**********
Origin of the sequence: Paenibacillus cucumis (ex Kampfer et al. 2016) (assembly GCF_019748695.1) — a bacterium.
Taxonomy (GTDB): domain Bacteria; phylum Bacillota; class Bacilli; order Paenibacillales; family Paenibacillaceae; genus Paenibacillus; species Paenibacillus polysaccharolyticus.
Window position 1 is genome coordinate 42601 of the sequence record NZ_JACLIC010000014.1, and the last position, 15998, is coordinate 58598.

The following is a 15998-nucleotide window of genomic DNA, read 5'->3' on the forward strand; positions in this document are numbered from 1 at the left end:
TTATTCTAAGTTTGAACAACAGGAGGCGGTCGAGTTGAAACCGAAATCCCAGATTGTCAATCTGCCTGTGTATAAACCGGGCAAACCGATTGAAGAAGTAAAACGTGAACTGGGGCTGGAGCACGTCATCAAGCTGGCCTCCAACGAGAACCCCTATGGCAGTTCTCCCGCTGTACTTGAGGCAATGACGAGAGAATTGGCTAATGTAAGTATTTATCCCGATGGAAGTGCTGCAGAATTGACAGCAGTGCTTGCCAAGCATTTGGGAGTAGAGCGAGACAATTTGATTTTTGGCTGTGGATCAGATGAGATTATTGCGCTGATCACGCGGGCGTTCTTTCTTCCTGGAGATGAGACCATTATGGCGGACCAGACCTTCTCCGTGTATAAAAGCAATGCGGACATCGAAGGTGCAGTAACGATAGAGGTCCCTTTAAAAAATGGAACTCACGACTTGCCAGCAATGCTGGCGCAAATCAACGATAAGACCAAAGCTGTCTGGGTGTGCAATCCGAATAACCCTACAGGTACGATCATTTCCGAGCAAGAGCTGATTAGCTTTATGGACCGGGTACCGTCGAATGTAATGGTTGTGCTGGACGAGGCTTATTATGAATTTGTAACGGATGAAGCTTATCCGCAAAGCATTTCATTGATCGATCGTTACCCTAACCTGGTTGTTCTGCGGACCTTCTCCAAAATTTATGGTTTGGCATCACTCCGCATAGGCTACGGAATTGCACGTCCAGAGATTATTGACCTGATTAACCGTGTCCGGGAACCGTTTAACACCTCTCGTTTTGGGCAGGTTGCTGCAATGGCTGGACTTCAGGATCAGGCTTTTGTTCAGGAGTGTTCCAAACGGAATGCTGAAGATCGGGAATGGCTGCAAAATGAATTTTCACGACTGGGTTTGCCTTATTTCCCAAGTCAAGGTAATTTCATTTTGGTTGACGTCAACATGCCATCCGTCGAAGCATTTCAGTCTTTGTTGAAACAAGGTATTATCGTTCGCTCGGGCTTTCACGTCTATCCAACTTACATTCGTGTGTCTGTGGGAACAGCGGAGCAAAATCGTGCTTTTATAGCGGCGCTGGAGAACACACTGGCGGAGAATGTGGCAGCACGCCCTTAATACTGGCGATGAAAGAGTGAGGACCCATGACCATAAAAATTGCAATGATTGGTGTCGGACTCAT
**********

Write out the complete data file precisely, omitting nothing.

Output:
Origin of the sequence: Paenibacillus cucumis (ex Kampfer et al. 2016) (assembly GCF_019748695.1) — a bacterium.
Taxonomy (GTDB): domain Bacteria; phylum Bacillota; class Bacilli; order Paenibacillales; family Paenibacillaceae; genus Paenibacillus; species Paenibacillus polysaccharolyticus.
Window position 1 is genome coordinate 42601 of the sequence record NZ_JACLIC010000014.1, and the last position, 15998, is coordinate 58598.

The following is a 15998-nucleotide window of genomic DNA, read 5'->3' on the forward strand; positions in this document are numbered from 1 at the left end:
TTATTCTAAGTTTGAACAACAGGAGGCGGTCGAGTTGAAACCGAAATCCCAGATTGTCAATCTGCCTGTGTATAAACCGGGCAAACCGATTGAAGAAGTAAAACGTGAACTGGGGCTGGAGCACGTCATCAAGCTGGCCTCCAACGAGAACCCCTATGGCAGTTCTCCCGCTGTACTTGAGGCAATGACGAGAGAATTGGCTAATGTAAGTATTTATCCCGATGGAAGTGCTGCAGAATTGACAGCAGTGCTTGCCAAGCATTTGGGAGTAGAGCGAGACAATTTGATTTTTGGCTGTGGATCAGATGAGATTATTGCGCTGATCACGCGGGCGTTCTTTCTTCCTGGAGATGAGACCATTATGGCGGACCAGACCTTCTCCGTGTATAAAAGCAATGCGGACATCGAAGGTGCAGTAACGATAGAGGTCCCTTTAAAAAATGGAACTCACGACTTGCCAGCAATGCTGGCGCAAATCAACGATAAGACCAAAGCTGTCTGGGTGTGCAATCCGAATAACCCTACAGGTACGATCATTTCCGAGCAAGAGCTGATTAGCTTTATGGACCGGGTACCGTCGAATGTAATGGTTGTGCTGGACGAGGCTTATTATGAATTTGTAACGGATGAAGCTTATCCGCAAAGCATTTCATTGATCGATCGTTACCCTAACCTGGTTGTTCTGCGGACCTTCTCCAAAATTTATGGTTTGGCATCACTCCGCATAGGCTACGGAATTGCACGTCCAGAGATTATTGACCTGATTAACCGTGTCCGGGAACCGTTTAACACCTCTCGTTTTGGGCAGGTTGCTGCAATGGCTGGACTTCAGGATCAGGCTTTTGTTCAGGAGTGTTCCAAACGGAATGCTGAAGATCGGGAATGGCTGCAAAATGAATTTTCACGACTGGGTTTGCCTTATTTCCCAAGTCAAGGTAATTTCATTTTGGTTGACGTCAACATGCCATCCGTCGAAGCATTTCAGTCTTTGTTGAAACAAGGTATTATCGTTCGCTCGGGCTTTCACGTCTATCCAACTTACATTCGTGTGTCTGTGGGAACAGCGGAGCAAAATCGTGCTTTTATAGCGGCGCTGGAGAACACACTGGCGGAGAATGTGGCAGCACGCCCTTAATACTGGCGATGAAAGAGTGAGGACCCATGACCATAAAAATTGCAATGATTGGTGTCGGACTCAT